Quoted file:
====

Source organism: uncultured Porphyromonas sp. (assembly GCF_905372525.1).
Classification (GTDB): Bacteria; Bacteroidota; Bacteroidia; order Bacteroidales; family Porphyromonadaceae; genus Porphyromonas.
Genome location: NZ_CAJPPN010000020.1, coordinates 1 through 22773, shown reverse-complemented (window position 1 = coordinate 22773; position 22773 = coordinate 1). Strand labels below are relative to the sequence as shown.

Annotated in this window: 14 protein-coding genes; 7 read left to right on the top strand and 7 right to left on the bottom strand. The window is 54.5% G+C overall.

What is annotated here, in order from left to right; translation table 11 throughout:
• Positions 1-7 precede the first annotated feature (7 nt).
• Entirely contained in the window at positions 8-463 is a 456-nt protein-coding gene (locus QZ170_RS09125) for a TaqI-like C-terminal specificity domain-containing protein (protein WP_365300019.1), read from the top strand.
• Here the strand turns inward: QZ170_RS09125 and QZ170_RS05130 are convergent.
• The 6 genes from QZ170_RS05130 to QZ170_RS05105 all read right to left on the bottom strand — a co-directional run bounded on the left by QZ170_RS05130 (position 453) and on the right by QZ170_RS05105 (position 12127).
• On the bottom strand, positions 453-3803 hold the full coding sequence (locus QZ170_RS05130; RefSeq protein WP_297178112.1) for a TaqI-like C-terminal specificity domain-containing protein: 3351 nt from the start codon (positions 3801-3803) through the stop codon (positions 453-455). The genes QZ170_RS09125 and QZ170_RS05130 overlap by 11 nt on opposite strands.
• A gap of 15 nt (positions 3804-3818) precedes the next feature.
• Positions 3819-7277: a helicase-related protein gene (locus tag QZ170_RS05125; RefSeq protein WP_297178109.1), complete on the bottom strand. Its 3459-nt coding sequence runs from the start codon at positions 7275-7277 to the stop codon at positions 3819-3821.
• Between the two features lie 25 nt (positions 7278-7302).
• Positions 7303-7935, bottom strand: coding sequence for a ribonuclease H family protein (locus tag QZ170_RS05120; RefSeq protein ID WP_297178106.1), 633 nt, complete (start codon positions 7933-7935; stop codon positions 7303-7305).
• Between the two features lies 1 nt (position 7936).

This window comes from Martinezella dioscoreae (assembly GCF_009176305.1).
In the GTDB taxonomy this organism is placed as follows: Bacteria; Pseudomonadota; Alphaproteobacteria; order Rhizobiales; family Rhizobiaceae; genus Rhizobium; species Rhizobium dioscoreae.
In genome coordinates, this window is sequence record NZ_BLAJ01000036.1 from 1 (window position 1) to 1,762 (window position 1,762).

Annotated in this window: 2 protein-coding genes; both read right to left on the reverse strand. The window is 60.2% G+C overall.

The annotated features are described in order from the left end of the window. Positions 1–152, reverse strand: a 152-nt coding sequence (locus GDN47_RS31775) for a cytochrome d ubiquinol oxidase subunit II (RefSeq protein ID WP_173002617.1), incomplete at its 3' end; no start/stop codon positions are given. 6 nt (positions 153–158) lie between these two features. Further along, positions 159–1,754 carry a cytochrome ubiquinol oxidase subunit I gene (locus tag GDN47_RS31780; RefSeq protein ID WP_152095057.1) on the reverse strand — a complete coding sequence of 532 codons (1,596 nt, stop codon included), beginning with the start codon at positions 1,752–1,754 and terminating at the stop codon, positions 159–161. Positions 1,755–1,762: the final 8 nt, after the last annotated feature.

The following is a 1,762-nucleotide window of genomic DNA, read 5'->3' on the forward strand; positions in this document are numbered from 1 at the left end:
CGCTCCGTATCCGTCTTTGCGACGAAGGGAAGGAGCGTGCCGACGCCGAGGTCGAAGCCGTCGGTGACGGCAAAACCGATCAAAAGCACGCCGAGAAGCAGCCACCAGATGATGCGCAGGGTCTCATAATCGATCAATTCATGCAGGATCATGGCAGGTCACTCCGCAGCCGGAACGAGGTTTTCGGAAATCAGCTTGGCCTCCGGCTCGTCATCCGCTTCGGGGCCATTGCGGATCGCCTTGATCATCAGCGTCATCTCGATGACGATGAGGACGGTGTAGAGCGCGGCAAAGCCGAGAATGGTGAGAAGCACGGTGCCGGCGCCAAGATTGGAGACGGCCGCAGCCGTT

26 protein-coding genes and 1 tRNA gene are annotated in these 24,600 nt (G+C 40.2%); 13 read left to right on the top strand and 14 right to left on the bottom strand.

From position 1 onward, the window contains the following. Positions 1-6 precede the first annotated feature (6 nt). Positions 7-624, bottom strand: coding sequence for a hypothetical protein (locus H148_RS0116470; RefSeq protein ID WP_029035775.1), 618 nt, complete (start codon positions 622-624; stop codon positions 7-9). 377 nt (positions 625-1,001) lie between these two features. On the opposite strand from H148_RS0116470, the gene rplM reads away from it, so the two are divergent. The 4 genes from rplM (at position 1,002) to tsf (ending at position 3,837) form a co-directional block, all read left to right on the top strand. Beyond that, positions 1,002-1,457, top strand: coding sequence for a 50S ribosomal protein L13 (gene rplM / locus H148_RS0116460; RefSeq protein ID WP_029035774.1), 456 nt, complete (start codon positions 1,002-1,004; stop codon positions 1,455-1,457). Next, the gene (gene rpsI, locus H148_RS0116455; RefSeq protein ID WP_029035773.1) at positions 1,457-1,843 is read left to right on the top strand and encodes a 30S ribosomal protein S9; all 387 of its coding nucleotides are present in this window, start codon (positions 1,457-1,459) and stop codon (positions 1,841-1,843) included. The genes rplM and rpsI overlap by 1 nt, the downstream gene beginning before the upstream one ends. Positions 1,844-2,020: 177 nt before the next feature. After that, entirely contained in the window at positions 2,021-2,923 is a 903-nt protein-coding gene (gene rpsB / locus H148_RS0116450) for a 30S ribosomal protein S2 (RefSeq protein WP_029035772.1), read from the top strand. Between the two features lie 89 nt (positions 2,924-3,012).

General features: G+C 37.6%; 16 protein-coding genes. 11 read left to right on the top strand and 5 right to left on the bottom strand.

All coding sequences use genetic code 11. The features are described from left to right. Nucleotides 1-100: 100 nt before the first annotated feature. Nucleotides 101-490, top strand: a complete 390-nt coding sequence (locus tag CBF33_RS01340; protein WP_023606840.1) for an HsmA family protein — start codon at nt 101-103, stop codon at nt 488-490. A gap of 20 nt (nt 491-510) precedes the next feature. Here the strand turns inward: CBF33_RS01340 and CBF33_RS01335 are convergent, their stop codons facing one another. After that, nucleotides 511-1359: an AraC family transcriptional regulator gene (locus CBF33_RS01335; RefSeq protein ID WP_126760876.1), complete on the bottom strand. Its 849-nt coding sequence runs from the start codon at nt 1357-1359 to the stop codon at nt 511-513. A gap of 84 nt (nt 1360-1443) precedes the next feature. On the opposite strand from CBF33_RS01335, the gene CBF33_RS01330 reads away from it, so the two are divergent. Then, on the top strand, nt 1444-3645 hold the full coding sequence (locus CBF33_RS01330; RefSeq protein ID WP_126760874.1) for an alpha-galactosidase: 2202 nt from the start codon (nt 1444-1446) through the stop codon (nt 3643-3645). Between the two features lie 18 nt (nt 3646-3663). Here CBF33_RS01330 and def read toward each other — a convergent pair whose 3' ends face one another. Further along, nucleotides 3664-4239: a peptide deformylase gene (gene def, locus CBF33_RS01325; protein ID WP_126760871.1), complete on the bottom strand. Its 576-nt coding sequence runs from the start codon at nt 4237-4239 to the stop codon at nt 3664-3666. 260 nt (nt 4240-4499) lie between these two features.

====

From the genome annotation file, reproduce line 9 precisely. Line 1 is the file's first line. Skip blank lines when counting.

• The 6 genes from QZ170_RS05130 to QZ170_RS05105 all read right to left on the bottom strand — a co-directional run bounded on the left by QZ170_RS05130 (position 453) and on the right by QZ170_RS05105 (position 12127).